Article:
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Viking Raider Saint’s Lost Shrine Rediscovered

Archaeologists believe that they have found the original shrine of the Viking king turned Saint, Olaf Haraldsson. This unlikely Saint spent his early years as a Viking raider before being baptized into the Roman Catholic church in 1013.

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Greek manuscripts from the British Library online

The British Library has digitised and made over 900 Greek manuscripts available online. They are available for viewing as high resolution colour images.

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New Ancient Greek City Discovered

Research and excavations by researchers from Gothenburg University are uncovering a previously unknown Greek city. The site has been discovered 5 hours north of Athens near the village of Vlochós.

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1859 – Billy the Kid, American criminal, born (alternative date)

On This Day – 23 November 1859

Henry McCarty (17 Sept 1859 – 14 July 1881), better known under the pseudonyms of Billy the Kid and William H. Bonney, was a 19th-century gunman who participated in the Lincoln County War and became a frontier outlaw in the American Old West. Continue reading “1859 – Billy the Kid, American criminal, born (alternative date)”

1644 – John Milton publishes Areopagitica, a pamphlet decrying censorship

On This Day – 23 November 1644

Areopagitica; A speech of Mr. John Milton for the Liberty of Unlicenc’d Printing, to the Parlament of England is a 1644 prose polemical* tract by the English poet, scholar, and polemical author John Milton opposing licensing and censorship. Continue reading “1644 – John Milton publishes Areopagitica, a pamphlet decrying censorship”

1968 – The Beatles release ‘The Beatles’ (known as The White Album)

On This Day – 22 November 1968

The Beatles, also known as the White Album, is the ninth studio album by English rock group the Beatles, released on this day in 1968. A double album, its plain white sleeve has no graphics or text other than the band’s name embossed, and was intended as a direct contrast to the vivid cover artwork of the band’s earlier Sgt. Pepper’s Lonely Hearts Club Band. Continue reading “1968 – The Beatles release ‘The Beatles’ (known as The White Album)”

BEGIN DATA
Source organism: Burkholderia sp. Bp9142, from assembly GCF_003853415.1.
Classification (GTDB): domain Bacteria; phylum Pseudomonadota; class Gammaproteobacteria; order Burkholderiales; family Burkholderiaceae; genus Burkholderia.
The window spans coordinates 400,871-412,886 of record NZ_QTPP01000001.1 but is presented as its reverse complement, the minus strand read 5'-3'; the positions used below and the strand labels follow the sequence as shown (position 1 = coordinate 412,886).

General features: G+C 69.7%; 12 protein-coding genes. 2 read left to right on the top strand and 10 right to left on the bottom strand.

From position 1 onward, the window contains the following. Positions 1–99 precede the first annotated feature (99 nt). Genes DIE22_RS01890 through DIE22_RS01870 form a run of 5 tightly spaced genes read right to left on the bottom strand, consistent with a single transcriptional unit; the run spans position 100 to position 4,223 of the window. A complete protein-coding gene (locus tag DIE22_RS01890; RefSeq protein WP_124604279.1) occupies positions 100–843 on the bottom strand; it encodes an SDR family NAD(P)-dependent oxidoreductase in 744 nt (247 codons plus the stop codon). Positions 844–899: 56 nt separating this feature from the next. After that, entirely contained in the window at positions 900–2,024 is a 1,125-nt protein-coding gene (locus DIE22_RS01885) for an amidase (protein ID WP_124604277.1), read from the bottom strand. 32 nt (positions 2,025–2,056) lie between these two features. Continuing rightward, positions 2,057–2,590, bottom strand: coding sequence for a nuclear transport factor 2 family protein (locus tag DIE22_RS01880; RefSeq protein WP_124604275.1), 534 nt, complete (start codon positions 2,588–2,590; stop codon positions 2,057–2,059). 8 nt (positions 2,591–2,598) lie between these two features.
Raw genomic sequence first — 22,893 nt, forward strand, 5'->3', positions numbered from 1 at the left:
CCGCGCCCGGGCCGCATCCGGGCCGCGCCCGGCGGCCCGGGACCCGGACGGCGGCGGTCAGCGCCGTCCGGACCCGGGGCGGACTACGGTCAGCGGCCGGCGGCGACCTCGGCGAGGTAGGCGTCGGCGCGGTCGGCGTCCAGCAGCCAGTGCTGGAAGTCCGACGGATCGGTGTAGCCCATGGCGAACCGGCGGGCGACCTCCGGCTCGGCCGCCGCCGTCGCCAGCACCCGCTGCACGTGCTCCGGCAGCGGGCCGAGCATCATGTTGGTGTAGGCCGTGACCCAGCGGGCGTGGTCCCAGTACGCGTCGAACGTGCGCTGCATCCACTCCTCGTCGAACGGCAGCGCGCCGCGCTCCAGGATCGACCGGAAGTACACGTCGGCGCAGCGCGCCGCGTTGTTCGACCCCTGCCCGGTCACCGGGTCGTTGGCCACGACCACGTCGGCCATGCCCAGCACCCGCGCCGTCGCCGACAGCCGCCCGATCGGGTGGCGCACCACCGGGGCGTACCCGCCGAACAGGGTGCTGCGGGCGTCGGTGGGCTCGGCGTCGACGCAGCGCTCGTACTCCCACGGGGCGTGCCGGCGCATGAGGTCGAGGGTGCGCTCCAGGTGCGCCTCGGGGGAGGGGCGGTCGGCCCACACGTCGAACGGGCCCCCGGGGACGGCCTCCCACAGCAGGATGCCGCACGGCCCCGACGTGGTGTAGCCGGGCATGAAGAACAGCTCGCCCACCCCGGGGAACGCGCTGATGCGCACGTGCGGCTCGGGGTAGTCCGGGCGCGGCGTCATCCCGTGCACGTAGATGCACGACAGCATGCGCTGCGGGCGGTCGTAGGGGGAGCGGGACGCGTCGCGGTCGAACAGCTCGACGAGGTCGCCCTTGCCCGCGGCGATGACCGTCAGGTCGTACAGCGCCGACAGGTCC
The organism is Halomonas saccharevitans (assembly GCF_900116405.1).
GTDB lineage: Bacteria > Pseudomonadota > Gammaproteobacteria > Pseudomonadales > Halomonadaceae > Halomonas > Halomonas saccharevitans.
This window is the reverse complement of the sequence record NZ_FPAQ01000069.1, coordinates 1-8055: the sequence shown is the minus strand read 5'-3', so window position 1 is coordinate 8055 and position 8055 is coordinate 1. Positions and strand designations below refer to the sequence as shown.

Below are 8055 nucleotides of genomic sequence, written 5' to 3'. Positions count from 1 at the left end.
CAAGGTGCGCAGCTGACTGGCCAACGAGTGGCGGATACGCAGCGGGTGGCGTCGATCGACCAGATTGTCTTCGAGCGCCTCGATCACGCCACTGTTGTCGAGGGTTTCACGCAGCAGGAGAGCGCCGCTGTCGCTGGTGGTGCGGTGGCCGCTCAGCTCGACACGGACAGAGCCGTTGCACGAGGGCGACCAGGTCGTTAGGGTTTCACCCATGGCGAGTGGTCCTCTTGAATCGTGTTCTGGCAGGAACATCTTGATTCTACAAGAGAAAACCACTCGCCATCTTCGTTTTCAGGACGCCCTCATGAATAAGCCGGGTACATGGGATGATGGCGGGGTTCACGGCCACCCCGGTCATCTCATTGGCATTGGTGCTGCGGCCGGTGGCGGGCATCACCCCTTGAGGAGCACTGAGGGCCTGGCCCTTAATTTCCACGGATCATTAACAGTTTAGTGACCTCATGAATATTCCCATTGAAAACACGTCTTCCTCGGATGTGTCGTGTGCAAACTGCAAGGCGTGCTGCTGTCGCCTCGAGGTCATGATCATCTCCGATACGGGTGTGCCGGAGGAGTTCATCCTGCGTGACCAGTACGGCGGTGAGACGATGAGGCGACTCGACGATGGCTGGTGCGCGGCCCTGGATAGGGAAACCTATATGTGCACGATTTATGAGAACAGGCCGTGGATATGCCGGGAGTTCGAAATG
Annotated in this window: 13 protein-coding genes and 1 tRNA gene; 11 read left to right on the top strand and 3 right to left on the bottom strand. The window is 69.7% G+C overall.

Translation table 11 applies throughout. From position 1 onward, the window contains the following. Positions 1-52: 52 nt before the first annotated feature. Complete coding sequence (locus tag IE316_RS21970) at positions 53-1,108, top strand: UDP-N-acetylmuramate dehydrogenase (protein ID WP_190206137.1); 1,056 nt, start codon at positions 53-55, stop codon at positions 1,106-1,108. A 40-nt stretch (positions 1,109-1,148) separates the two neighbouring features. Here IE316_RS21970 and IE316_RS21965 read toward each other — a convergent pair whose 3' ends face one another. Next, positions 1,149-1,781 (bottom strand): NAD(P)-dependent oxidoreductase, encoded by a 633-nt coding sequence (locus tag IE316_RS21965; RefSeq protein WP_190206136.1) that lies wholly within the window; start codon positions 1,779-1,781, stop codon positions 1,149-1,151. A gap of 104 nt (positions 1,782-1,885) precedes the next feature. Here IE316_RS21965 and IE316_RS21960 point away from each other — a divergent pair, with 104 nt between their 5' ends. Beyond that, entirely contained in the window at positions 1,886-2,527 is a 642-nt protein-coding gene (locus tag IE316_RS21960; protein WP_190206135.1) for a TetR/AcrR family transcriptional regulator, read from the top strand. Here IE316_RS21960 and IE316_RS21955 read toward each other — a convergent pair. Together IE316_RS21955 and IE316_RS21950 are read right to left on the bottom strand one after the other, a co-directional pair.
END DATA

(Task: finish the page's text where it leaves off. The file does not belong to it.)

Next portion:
Black Sea Studies – Open Access Journal

The Black Sea, known to the Greeks as Pontos Euxeinos or the “Hospitable Sea”, is the focus of this series, which is concerned with ethnic relations, cultural interaction, and economic interdependence in the Black Sea region in the period c. 700 BC-AD 325, but with a main focus on the years ca. 400 BC-100 AD. Continue reading “Black Sea Studies – Open Access Journal”

1914 – The Battle of Tannenberg

26-30 August

The Battle of Tannenberg saw the German forces under the command of Paul von Hindenburg inflict one of the most complete defeats in military history on the Russian second army.

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Lead Sling bullets that whistle

A recent excavation at what is believed to be the site of the first battle of the Roman invasion of Scotland around 140 AD, has uncovered a number of lead slingshot that contained drilled holes. Continue reading “Lead Sling bullets that whistle”

Roman Mithras Mosaic Discovered

A mosaic depicting the Roman zodiac has been discovered in the Hisar region of Turkey. Continue reading “Roman Mithras Mosaic Discovered”

Silver Denarii hoard discovered at Empuries Site

Recent excavations at the Empuries site on the Cost Brava, which has been the subject of excavations for 180 years has yielded another major find. Continue reading “Silver Denarii hoard discovered at Empuries Site”

Modern Olympian Phelps – greatest title holder of all time

Ancient Olympic Athletes - Vase detail

Champion American swimmer Michael Phelps has broken a 2000 year old Ancient Olympic record after competing in the Rio Olympics this week. Continue reading “Modern Olympian Phelps – greatest title holder of all time”

29 BC – Octavian celebrates a triumph over Illyricum

13 August

Octavian celebrates the first of three consecutive triumphs at Rome, this one celebrated his victory over Illyricum. The war against Illyricum actually took place several years earlier.

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Excavations in Greece reveal possible human sacrifice to Zeus.

Excavations on Mount Lykaion, a remote location overlooking the Peloponnese, and believed to be the birthplace of Zeus have revealed the skeleton of a teenager. Continue reading “Excavations in Greece reveal possible human sacrifice to Zeus.”

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